An owner might choose a design and choose to modify it to be a long range explorer or high speed cruiser, which all will effect the decisions of how the stability, load distribution, sea-keeping properties will be. This is not the case for semi-custom or production boats where the yard decides how the end product will be. Being a custom yacht means the ability to modify EVERY bit which is why you only see yacht styles and interiors, because they are the grounds which a build idea is based on, the rest is all subject to owner desires and engineering solutions that will make them true or throw them back at the owner, maybe because those desires are not feasible, doable, safe, etc. That is why they are left for after choosing the boat style and defining its manner of operation and expected performance in every aspect.

    There would be no use of investing on planning naval architecture then have the prospect owner change the hull type requirement or desired operational speed and range or even going towards an ice class, which might or might not be simple modifications and in most cases will require redoing everything.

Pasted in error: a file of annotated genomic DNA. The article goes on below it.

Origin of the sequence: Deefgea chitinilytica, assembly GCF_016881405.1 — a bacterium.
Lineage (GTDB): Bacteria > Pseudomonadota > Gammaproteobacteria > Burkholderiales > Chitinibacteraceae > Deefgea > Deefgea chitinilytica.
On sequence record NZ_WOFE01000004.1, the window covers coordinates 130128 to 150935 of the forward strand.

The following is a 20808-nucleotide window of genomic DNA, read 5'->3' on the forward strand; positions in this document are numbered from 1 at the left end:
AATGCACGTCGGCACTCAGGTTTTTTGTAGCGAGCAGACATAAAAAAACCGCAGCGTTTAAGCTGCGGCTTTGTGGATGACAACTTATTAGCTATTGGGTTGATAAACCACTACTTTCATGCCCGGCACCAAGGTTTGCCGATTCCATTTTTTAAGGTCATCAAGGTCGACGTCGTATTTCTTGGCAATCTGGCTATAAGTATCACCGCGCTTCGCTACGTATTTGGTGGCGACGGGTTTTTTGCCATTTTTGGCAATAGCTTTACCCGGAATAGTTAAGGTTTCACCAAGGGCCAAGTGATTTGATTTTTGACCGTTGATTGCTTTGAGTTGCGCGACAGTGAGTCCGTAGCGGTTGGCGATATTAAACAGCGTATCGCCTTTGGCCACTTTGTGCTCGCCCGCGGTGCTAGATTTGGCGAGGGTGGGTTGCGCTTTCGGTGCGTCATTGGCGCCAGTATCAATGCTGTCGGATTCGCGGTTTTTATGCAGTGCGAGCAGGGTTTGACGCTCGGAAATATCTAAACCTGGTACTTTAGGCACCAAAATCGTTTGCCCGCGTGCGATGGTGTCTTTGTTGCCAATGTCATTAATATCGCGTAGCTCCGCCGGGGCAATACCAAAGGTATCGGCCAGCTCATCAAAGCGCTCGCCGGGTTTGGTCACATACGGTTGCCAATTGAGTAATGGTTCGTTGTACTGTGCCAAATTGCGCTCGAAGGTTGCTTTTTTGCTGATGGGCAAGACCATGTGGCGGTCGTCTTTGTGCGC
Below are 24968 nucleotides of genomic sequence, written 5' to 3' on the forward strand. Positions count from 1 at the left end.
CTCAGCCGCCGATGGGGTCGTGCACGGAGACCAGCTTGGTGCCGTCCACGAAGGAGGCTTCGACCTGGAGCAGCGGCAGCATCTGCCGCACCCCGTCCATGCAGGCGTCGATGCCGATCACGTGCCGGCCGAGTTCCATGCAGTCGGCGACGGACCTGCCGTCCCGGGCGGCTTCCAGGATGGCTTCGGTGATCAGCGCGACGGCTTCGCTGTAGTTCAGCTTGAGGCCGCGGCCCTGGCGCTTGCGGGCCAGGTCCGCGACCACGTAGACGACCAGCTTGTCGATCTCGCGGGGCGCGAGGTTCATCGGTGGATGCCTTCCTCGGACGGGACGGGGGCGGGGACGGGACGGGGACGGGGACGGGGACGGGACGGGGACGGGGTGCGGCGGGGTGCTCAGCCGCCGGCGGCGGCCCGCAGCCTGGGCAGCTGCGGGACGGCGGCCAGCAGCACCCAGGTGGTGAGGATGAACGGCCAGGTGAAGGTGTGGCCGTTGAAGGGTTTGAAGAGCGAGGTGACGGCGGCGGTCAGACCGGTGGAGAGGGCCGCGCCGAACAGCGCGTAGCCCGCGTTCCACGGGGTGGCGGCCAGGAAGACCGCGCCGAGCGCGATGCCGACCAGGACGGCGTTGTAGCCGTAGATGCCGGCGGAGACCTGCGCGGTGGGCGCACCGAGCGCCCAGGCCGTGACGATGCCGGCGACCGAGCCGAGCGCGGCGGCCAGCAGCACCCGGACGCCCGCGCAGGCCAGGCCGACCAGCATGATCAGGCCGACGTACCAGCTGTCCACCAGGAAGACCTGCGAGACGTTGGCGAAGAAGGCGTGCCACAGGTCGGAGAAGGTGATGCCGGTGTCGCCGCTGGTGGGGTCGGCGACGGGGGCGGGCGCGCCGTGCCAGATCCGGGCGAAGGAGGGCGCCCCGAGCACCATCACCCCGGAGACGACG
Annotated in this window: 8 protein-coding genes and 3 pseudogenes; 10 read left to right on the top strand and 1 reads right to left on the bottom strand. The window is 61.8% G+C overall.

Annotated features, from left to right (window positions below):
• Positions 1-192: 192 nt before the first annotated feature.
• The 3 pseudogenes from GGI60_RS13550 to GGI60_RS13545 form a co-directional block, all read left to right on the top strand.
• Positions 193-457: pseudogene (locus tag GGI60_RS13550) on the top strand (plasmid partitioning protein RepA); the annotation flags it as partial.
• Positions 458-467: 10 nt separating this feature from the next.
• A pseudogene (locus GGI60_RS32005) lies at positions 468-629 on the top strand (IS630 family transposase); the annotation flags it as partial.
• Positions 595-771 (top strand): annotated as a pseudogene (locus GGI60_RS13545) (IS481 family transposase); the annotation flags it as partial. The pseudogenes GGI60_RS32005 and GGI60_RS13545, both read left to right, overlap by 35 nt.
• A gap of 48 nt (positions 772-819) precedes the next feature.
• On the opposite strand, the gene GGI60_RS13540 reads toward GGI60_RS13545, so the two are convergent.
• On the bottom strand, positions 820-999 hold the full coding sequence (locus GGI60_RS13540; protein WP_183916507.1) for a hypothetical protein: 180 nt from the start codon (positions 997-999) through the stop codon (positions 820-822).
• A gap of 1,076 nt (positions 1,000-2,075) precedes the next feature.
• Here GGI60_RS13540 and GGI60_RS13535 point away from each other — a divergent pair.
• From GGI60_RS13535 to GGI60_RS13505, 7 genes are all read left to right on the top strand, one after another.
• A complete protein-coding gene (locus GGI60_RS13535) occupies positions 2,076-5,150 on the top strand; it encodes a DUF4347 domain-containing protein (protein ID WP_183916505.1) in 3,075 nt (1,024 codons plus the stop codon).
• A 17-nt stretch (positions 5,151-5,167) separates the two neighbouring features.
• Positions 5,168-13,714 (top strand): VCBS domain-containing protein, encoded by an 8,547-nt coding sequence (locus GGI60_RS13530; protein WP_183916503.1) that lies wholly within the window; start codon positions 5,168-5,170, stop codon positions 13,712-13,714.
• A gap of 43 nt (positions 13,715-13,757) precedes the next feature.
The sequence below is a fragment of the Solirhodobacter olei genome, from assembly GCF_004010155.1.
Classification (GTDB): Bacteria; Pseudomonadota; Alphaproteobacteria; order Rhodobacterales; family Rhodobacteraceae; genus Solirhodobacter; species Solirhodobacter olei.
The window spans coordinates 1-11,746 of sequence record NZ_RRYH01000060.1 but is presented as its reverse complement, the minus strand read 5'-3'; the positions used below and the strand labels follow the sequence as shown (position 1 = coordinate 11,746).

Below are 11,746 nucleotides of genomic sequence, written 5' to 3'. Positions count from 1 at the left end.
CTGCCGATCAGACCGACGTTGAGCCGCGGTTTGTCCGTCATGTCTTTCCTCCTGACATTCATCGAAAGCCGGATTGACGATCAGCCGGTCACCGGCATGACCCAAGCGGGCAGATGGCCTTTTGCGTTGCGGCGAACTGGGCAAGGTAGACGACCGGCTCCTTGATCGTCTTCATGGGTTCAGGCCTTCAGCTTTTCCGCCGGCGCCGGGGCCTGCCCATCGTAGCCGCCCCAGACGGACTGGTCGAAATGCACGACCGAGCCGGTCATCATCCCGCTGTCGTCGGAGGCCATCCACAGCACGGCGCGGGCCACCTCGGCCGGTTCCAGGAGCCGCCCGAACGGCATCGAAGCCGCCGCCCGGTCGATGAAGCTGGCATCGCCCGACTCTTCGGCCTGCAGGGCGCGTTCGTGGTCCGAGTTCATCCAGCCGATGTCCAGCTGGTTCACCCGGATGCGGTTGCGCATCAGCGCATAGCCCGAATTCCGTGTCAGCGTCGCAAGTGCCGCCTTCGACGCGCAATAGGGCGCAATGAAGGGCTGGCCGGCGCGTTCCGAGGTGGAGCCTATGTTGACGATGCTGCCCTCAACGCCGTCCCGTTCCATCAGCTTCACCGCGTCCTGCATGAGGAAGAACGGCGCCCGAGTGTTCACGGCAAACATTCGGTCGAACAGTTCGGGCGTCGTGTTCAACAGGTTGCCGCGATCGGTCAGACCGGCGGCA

Hope what I stated will start a healthy and informative conversation about the subject in details from those who were involved in custom builds based on stylists ideas.

    Cheers to all,

    Alfred
  3. mwagner1

    mwagner1 Senior Member

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    Okay...this clarifies things....

    So if I, wanting to build a truly custom yacht, would employ famous yacht designer "A"....the designer would put on paper/on a thumb drive my dream yacht. I would then go with my project manager to my yard of choice and then the in house naval engineering department would then create, from the design, a complete build package ready to go.

    But....what about creating a build/bid package as to compare pricing at yard A, B, C, D and F?? Could the newly created build package be taken to other yards if the first yard is not acceptable for whatever reason?? I sure would love to see some folks who have pursued these routes to chime in...I still have much to learn..:eek: